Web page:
Stacey Abrams Discusses Bridging the Gender Digital Divide

By Katherine Noel
Posted Mar 19 2024
Stacey Abrams with students b March 7


Advancing digital equity for women and girls is key to ensuring access to economic opportunity, safety and security, and democracy, Stacey Abrams told a group of students at a March 7 IGP policy roundtable on global gender issues. Abrams, who is a former Georgia House minority leader and an IGP Inaugural Carnegie Distinguished Fellow, spoke about gender and racial disparities in internet access and their impacts on securing social services, education, and healthcare during the workshop, titled “Advancing Gender Equality Worldwide.” The discussion was moderated by SIPA senior lecturer Jenny McGill, who is also co-director of SIPA’s Economic and Political Development concentration.

In the US, particularly in rural communities, lack of digital equity is a “life-or-death” issue, Abrams said, as people in need of critical medical care are unable to access telehealth services without internet. In more isolated areas, the closest hospital may be over an hour away, and locating providers that accept Medicaid can be challenging without online help. Economically, digital inequity perpetuates a cycle of poverty, Abrams explained.

“It is an economic empowerment issue for people in rural areas and people of color, because you can’t apply for a job these days without the internet,” Abrams said. “You can’t apply for resources either – resources to which you’re entitled. You can’t access any of the services that can help lift you out of poverty unless you have access to the internet.”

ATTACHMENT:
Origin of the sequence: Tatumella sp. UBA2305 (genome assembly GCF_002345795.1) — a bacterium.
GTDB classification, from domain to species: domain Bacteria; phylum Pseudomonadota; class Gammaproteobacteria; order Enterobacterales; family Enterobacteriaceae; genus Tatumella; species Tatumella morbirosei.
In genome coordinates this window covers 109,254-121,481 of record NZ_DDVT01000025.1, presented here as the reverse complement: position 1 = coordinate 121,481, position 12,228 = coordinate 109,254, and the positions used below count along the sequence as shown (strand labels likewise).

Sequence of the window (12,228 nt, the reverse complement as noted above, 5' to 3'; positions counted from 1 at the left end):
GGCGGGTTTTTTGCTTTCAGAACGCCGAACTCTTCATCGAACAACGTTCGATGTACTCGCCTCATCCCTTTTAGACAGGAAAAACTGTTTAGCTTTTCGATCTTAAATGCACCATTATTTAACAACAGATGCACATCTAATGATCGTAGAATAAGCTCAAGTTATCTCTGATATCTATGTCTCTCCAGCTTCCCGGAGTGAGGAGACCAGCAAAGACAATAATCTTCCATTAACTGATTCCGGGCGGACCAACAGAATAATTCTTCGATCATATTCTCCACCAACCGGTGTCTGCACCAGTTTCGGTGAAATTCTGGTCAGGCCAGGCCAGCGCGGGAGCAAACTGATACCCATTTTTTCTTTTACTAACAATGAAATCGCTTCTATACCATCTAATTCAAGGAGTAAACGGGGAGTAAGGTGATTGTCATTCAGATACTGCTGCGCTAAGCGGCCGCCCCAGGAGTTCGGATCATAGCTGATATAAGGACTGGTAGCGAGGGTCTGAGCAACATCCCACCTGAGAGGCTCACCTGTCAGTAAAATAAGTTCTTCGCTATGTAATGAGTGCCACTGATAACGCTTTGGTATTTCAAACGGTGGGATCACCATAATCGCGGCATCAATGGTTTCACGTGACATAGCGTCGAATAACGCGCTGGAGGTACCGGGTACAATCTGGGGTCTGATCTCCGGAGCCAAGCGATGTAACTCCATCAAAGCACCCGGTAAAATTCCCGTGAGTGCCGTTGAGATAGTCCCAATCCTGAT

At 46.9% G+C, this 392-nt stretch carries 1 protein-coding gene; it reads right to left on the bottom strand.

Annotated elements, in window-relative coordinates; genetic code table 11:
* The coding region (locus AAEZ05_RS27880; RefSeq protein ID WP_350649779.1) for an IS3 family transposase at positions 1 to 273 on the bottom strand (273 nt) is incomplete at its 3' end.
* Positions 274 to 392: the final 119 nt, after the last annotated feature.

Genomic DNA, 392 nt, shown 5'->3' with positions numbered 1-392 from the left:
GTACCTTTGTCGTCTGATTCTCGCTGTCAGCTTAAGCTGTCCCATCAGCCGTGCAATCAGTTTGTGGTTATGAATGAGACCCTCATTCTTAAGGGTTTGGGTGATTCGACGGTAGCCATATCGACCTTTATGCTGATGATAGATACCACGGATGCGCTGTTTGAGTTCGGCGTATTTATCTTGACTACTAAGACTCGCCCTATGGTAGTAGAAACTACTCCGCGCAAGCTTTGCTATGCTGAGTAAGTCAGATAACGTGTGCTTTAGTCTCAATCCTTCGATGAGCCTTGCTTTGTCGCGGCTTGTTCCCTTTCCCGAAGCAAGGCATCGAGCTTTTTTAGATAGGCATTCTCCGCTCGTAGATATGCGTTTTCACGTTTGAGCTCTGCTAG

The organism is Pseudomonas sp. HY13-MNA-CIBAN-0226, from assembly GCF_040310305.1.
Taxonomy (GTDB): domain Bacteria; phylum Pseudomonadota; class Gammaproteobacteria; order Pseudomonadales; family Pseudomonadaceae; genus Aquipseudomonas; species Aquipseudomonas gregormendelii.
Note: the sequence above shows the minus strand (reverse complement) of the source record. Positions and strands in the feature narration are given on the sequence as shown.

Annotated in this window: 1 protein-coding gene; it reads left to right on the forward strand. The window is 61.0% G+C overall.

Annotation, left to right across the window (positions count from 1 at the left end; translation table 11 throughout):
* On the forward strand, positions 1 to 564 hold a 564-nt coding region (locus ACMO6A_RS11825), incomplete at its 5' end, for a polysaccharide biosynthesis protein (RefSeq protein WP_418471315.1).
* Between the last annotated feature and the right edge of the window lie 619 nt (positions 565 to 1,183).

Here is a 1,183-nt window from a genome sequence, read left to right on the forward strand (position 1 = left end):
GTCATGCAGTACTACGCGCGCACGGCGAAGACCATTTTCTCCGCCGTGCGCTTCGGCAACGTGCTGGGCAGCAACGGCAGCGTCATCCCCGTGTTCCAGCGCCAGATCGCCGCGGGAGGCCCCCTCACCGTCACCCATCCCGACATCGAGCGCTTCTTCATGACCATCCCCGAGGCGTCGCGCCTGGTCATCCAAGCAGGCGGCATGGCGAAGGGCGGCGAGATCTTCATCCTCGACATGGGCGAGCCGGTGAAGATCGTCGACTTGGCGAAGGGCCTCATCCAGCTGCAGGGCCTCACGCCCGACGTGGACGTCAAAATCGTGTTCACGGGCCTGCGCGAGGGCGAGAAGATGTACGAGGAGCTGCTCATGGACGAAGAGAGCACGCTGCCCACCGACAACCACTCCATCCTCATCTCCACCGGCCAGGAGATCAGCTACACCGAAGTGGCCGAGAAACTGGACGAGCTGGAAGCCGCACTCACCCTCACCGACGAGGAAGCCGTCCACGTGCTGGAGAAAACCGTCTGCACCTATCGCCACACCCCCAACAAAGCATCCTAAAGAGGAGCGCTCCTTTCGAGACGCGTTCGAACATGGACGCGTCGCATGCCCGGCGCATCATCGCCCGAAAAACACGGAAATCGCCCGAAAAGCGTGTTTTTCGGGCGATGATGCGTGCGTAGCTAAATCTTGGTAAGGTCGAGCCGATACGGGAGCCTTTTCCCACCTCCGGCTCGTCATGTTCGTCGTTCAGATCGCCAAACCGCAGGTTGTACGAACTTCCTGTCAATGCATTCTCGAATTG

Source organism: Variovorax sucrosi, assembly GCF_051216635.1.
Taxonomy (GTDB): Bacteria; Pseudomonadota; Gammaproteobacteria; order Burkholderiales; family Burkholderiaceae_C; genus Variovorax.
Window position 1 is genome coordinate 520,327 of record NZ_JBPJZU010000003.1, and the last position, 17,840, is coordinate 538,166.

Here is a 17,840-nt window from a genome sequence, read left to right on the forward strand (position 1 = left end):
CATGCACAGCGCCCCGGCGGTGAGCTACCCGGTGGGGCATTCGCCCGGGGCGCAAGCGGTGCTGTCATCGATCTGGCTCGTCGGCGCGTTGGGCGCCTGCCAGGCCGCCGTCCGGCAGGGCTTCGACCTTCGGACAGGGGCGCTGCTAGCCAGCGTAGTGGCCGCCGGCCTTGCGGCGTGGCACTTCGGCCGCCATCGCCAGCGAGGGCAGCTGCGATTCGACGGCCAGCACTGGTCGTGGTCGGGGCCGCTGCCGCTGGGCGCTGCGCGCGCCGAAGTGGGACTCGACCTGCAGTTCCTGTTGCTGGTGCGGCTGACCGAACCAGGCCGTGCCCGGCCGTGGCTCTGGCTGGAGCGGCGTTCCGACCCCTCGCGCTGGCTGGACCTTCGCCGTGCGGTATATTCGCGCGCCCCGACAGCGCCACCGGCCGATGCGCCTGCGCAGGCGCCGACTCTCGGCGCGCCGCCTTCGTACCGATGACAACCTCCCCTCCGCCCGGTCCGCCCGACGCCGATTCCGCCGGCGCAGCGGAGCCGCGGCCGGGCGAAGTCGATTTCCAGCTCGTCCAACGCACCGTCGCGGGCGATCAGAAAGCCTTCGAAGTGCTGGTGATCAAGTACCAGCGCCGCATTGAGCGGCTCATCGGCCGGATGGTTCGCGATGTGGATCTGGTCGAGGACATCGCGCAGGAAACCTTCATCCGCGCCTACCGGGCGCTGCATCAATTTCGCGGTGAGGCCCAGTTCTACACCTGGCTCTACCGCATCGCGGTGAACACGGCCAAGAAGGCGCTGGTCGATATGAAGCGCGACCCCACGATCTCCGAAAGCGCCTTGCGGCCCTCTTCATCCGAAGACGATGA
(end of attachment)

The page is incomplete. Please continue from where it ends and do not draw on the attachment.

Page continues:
“If we want to lift up women and girls, if we want to lift up people of color, we have got to show, sustain, and support access to power.”

— Stacey Abrams

Abrams spoke about the transformative power digital equity holds for women around the globe. 

“[F]or me, it’s a proxy conversation to talk about digital equity, but embedded in that are conversations about women’s empowerment, skills training, access to actual information about their healthcare and about how their bodies are changing,” she told the students. “It’s how you can provide information about safety and security, and democracy, and it’s also how we save ourselves from authoritarian regimes and fascism that would ever arise if we look away.”

As an example, Abrams highlighted her recent work at the Women Deliver Conference, held last July in Kigali, Rwanda. She recounted meeting with women from Burkina Faso trying to get women elected to local government, women from Gambia working to improve healthcare and the maternal mortality rate, women from Kenya focused on environmental action, and women from Bhutan fighting to increase awareness of the oppression in their country. 

Stacey Abrams with students a March 7

“What was so remarkable though was that these were women who were spending every day of their lives trying to save other women, and that in that space of 6,300 participants, they found kindred spirits and they also found ideas,” Abrams said. “No matter which language we spoke, no matter where we were from, the common creative core was that if we could, here’s what we would be.”

A major problem, said Abrams, is women and people of color “simply not knowing where the door is.” She has made it her mission to figure out where power is, find the door, and make sure others gain access, whether it is to high-speed internet or to education. 

“If we want to lift up women and girls, if we want to lift up people of color, we have got to show, sustain, and support access to power,” she said. “You are all here because you understand the power of education. It’s the truest transport and truest passport to opportunity.” 

As part of her IGP residency, Abrams will be working with SIPA faculty and IGP Student Scholars on two digital equity projects — one that examines the rural/urban digital equity in Georgia and the other that examines the digital gender gap in Kenya.